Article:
Business Software Applications

Java Development and HTTPS SSLHandshakeException

These days security is a hot topic: the future of your web application and its user base depend on it. User privacy is directly related to website security and how user sensitive information travels through the Internet. When updating servers to the latest security protocol (i.e. TLS1.2) on HTTPS; you have to ensure that your client-development team is testing and verifying those servers properly.

Today is not sufficient just to test any HTTPS, No! You have to understand which secured protocols are enabled, disabled, vulnerable, etc.

On the server-side; ensure for example that secured protocols like SSLv3 and TLSv1 are disabled due to their known vulnerabilities (POODLE). This is usually done at the networking equipment that support your web applications ((Load Balancers and their incoming ports).

When you are using Java enabled web applications: test the server properly (under TLS1.2) by updating to the latest Java Platform Standard Edition Development Kit (JDK). If you are not using the most updated JDK then your development team can encounter this issue when trying to connect to the server via HTTPS connection:

javax.net.ssl.SSLHandshakeException: Received fatal alert: handshake_failure

This exception indicates that the client and server could not negotiate the desired level of security. The connection is no longer usable.

Class SSLHandshakeException
java.lang.Object
java.lang.Throwable
java.lang.Exception
java.io.IOException
javax.net.ssl.SSLException
javax.net.ssl.SSLHandshakeException

This exception happens when: (1) You updated the server-side infrastructure to support the latest TLS1.2 protocol + disabled older protocols that have known vulnerabilities, (2) You have not updated the Java client-side environment (that interconnects to the server).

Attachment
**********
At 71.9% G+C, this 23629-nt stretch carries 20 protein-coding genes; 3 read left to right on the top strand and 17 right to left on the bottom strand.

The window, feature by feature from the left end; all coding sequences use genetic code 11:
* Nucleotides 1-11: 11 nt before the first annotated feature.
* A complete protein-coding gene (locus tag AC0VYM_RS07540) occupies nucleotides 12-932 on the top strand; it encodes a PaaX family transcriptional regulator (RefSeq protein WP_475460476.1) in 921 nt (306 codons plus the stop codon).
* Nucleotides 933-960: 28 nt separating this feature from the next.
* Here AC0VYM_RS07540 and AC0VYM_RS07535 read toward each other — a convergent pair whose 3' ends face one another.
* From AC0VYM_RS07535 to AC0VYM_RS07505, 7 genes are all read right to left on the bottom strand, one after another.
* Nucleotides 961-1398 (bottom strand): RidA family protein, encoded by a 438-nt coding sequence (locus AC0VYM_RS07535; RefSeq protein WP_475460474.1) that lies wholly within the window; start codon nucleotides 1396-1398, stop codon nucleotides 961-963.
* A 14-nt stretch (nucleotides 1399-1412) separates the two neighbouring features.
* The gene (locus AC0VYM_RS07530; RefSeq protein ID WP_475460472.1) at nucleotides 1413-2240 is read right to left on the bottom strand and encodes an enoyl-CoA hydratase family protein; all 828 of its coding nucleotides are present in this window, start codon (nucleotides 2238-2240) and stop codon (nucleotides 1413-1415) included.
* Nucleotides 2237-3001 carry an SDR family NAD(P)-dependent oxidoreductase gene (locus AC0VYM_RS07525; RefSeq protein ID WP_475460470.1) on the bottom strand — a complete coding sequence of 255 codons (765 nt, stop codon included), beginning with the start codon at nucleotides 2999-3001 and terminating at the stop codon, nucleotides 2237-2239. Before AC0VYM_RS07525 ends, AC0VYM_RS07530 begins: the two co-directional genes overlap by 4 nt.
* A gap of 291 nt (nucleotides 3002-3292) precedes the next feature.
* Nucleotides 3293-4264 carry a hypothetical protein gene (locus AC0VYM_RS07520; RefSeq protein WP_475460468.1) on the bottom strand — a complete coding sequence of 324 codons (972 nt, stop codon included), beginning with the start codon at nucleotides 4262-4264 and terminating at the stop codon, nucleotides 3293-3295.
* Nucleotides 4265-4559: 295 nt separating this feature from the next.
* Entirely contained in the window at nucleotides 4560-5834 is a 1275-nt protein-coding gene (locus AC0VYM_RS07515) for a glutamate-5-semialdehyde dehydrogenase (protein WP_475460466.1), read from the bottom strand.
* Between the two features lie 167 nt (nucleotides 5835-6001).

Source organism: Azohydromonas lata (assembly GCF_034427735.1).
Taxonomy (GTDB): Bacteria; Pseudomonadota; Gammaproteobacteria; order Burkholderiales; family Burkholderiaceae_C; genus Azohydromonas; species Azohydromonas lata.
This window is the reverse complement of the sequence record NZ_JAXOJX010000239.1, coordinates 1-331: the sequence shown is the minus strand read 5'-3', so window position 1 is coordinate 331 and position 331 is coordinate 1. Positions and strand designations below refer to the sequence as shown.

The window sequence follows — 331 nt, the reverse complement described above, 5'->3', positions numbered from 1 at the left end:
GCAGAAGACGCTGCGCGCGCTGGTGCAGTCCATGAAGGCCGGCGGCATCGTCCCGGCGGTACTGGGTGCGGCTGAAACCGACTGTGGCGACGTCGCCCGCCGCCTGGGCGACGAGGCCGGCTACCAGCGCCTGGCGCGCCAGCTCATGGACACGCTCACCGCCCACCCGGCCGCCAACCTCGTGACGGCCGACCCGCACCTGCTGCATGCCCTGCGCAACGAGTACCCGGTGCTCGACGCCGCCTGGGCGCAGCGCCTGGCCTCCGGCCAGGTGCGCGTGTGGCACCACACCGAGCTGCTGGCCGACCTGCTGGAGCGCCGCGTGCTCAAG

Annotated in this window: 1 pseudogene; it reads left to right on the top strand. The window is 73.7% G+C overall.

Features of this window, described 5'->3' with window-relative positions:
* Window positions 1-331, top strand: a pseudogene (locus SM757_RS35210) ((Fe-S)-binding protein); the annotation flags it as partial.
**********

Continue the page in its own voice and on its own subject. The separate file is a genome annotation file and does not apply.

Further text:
The Java client-side environment usually relies on the JDK which needs updating as well. These are the various JDKs and their supported secured protocols:

JDK 6 (2006 to 2013):
- TLS v1.1 (JDK 6 update 111 and above), TLSv1 (default), SSLv3

JDK 7 (July 2011 to present):
- TLSv1.2, TLSv1.1, TLSv1 (default), SSLv3

JDK 8 (March 2014 to present):
- TLSv1.2 (default), TLSv1.1, TLSv1, SSLv3

JDK 7 for instance will only connect with TLSv1.2 when you specifically configure the Java environment to do so; else the SSLHandshakeException will occur. Updating to JDK 8 should resolve the issue; as TLSv1.2 is its default protocol.

Unsure about what you have today, Qualys SSL Labs (www.ssllabs.com) maintains a collection of tools that are helpful in understanding SSL/TLS connections.

Some helpful definitions:

- HTTPS (also called HTTP over TLS, HTTP over SSL and HTTP Secure) is a protocol for secure communication over a computer network which is widely used on the Internet. HTTPS consists of communication over Hypertext Transfer Protocol (HTTP) within a connection encrypted by Transport Layer Security or its predecessor, Secure Sockets Layer.

- Java Platform, Standard Edition (Java SE) lets you develop and deploy Java applications on desktops and servers, as well as in today's demanding embedded environments. Java offers the rich user interface, performance, versatility, portability, and security that today's applications require.

- Transport Layer Security (TLS) and its predecessor, Secure Sockets Layer (SSL), both of which are frequently referred to as 'SSL', are cryptographic protocols designed to provide communications security over a computer network. Several versions of the protocols are in widespread use in applications such as web browsing, email, Internet faxing, instant messaging, and voice-over-IP (VoIP). Major web sites (including Google, YouTube, Facebook and many others) use TLS to secure all communications between their servers and web browsers. The latest protocol (to the date of this post) is TLS 1.2. It was defined in RFC 5246 in August of 2008, it is based on TLS 1.1 with improved flexibility.

- A POODLE attack is an exploit that takes advantage of the way some browsers deal with encryption. POODLE (Padding Oracle On Downgraded Legacy Encryption) is the name of the vulnerability that enables the exploit. POODLE can be used to target browser-based communication that relies on the Secure Sockets Layer (SSL) 3.0 protocol for encryption and authentication. The Transport Layer Security (TLS) protocol has largely replaced SSL for secure communication on the Internet, but many browsers will revert to SSL 3.0 when a TLS connection is unavailable. An attacker who wants to exploit POODLE takes advantage of this by inserting himself into the communication session and forcing the browser to use SSL 3.0.

Posted on February 01, 2016